Last night marked a small victory for proponents of military sexual-assault reform. By a vote of 97-0, the Senate unanimously approved a set of changes to the military justice system's handling of sex crimes, including getting rid of the “good soldier” defense, which allows sentences for crimes to be lessened if a soldier had a previously positive record. Still, the bill failed to incorporate last week's proposal by Sen. Kirsten Gillibrand to remove the prosecution of sexual assault from top commanders and hand responsibility to independent prosecutors. House aides said the bill will not be addressed until late 2014 at the earliest.

    Read it at Reuters
  • J. Scott Applewhite/Getty

    Call of Duty

    Gillibrand Reacts to Rape Case

    The office of the senator leading the charge to change how the military handles sexual assaults says Jane Neubauer’s case shows why reform is needed.

    The story of Airman Jane Neubauer, who was allegedly raped and then hung out to dry by the Air Force, is one of many that show why Congress must reform the way sexual assault cases are handled by the military. Two leading advocates for military-sexual assault reform reacted to Neubauer’s story and discussed the Senate vote expected this week on the issue.

    Two competing bills, from senators Claire McCaskill and Kirsten Gillibrand, are scheduled for “side-by-side votes that will allow either or both measures to proceed if they muster the 60 votes required to overcome a filibuster.”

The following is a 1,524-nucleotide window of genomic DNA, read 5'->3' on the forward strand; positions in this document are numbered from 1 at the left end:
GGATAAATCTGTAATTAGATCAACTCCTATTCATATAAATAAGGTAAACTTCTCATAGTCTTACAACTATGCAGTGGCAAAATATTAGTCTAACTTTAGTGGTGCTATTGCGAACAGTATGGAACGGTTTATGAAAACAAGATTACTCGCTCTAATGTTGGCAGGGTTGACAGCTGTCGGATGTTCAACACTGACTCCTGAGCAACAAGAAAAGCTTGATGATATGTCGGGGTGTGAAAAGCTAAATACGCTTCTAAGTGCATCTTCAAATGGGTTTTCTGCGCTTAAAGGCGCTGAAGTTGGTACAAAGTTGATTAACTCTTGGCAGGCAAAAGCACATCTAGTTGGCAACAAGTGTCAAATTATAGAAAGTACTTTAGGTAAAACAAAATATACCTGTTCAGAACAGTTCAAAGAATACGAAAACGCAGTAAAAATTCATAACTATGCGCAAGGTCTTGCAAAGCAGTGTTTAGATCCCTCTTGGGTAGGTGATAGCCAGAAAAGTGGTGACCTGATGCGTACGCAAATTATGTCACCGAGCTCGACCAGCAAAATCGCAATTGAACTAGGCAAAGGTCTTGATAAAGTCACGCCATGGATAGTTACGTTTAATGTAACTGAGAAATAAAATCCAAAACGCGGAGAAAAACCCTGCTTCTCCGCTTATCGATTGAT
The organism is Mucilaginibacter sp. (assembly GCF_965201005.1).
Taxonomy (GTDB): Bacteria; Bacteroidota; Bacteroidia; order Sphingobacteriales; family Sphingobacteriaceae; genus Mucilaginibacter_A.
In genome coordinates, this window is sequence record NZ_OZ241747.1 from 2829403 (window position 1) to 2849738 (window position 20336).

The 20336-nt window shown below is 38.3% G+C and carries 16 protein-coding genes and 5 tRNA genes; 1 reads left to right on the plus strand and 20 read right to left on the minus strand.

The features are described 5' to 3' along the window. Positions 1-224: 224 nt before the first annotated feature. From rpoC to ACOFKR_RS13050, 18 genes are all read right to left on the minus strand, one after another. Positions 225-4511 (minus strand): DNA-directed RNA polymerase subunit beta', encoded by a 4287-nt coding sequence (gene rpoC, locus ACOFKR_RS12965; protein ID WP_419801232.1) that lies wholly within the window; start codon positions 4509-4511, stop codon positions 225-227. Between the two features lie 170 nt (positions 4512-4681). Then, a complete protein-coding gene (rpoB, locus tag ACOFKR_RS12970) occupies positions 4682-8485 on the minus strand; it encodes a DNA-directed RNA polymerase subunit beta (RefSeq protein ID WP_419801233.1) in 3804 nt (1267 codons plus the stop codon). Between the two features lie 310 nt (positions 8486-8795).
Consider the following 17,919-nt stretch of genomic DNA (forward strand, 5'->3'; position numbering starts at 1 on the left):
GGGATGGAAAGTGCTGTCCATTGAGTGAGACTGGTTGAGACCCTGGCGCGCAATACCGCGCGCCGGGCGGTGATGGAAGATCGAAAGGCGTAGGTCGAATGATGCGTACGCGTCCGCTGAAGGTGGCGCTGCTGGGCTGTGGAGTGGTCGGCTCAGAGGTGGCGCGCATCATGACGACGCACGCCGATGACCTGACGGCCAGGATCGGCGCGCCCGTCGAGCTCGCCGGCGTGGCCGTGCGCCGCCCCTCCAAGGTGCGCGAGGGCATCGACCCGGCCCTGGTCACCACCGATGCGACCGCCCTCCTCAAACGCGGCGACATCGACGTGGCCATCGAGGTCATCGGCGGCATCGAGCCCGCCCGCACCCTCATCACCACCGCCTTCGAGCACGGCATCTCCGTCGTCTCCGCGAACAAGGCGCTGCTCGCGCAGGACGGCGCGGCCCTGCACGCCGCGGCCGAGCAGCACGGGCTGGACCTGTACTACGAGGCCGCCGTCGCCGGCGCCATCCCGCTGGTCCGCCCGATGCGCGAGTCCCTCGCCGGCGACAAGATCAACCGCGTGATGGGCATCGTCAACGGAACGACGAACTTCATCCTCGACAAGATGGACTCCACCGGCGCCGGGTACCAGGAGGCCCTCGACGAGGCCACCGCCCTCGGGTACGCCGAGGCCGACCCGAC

• Jane Neubauer

    Spies, Lies & Rape in the Military

    Jane Neubauer was just out of basic training when a secretive military unit recruited her for an undercover mission. She claims she was raped on duty. The Air Force isn’t so sure.

    On the night of July 26, 2013, Airman First Class Jane Neubauer was on a beach in Biloxi, Mississippi having a few drinks and hanging out with friends when she got a text inviting her to a party. The sun had set, but the gulf coast air was still hot and muggy when she jumped in a car and drove off with a group of suspected drug dealers. They weren’t her friends and it wasn’t her idea of a good time. Neubauer, 23 years old and new to the military, had been recruited by the Air Force’s secretive law enforcement branch, the Office of Special Investigations, to infiltrate a drug ring selling pills out of a local restaurant.